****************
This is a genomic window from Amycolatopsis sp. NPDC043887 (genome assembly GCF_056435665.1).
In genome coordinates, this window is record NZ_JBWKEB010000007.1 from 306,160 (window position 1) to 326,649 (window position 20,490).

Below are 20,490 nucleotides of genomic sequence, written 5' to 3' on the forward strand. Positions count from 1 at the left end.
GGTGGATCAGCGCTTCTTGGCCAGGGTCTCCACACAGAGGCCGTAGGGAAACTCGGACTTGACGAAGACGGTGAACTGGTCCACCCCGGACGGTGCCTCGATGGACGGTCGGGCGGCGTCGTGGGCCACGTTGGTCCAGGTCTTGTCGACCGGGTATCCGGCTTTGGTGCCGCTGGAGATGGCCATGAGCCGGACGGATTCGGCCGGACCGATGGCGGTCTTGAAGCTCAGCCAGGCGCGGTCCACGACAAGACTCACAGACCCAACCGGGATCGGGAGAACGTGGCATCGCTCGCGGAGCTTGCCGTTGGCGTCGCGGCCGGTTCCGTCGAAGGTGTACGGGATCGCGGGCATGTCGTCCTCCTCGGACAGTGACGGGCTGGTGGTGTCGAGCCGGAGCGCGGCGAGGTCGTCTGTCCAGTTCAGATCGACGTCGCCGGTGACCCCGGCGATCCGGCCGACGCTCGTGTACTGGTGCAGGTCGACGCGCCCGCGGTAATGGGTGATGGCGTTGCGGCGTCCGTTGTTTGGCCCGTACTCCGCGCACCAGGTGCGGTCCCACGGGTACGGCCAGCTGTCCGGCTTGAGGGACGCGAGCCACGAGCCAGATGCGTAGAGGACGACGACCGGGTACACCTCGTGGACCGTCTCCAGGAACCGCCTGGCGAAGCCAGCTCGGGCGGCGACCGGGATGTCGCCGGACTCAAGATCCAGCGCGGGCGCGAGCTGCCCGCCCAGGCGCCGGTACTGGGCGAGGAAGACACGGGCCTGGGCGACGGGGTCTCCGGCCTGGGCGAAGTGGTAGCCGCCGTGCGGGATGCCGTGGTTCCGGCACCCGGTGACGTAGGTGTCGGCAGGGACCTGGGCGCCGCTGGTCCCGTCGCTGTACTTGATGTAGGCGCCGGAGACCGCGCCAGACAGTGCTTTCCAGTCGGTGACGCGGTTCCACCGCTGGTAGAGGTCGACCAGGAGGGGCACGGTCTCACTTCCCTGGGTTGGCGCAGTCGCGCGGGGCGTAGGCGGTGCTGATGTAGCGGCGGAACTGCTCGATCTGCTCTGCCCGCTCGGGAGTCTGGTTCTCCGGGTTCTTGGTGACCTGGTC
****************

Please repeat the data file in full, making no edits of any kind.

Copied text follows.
This is a genomic window from Amycolatopsis sp. NPDC043887 (genome assembly GCF_056435665.1).
In genome coordinates, this window is record NZ_JBWKEB010000007.1 from 306,160 (window position 1) to 326,649 (window position 20,490).

Below are 20,490 nucleotides of genomic sequence, written 5' to 3' on the forward strand. Positions count from 1 at the left end.
GGTGGATCAGCGCTTCTTGGCCAGGGTCTCCACACAGAGGCCGTAGGGAAACTCGGACTTGACGAAGACGGTGAACTGGTCCACCCCGGACGGTGCCTCGATGGACGGTCGGGCGGCGTCGTGGGCCACGTTGGTCCAGGTCTTGTCGACCGGGTATCCGGCTTTGGTGCCGCTGGAGATGGCCATGAGCCGGACGGATTCGGCCGGACCGATGGCGGTCTTGAAGCTCAGCCAGGCGCGGTCCACGACAAGACTCACAGACCCAACCGGGATCGGGAGAACGTGGCATCGCTCGCGGAGCTTGCCGTTGGCGTCGCGGCCGGTTCCGTCGAAGGTGTACGGGATCGCGGGCATGTCGTCCTCCTCGGACAGTGACGGGCTGGTGGTGTCGAGCCGGAGCGCGGCGAGGTCGTCTGTCCAGTTCAGATCGACGTCGCCGGTGACCCCGGCGATCCGGCCGACGCTCGTGTACTGGTGCAGGTCGACGCGCCCGCGGTAATGGGTGATGGCGTTGCGGCGTCCGTTGTTTGGCCCGTACTCCGCGCACCAGGTGCGGTCCCACGGGTACGGCCAGCTGTCCGGCTTGAGGGACGCGAGCCACGAGCCAGATGCGTAGAGGACGACGACCGGGTACACCTCGTGGACCGTCTCCAGGAACCGCCTGGCGAAGCCAGCTCGGGCGGCGACCGGGATGTCGCCGGACTCAAGATCCAGCGCGGGCGCGAGCTGCCCGCCCAGGCGCCGGTACTGGGCGAGGAAGACACGGGCCTGGGCGACGGGGTCTCCGGCCTGGGCGAAGTGGTAGCCGCCGTGCGGGATGCCGTGGTTCCGGCACCCGGTGACGTAGGTGTCGGCAGGGACCTGGGCGCCGCTGGTCCCGTCGCTGTACTTGATGTAGGCGCCGGAGACCGCGCCAGACAGTGCTTTCCAGTCGGTGACGCGGTTCCACCGCTGGTAGAGGTCGACCAGGAGGGGCACGGTCTCACTTCCCTGGGTTGGCGCAGTCGCGCGGGGCGTAGGCGGTGCTGATGTAGCGGCGGAACTGCTCGATCTGCTCTGCCCGCTCGGGAGTCTGGTTCTCCGGGTTCTTGGTGACCTGGTC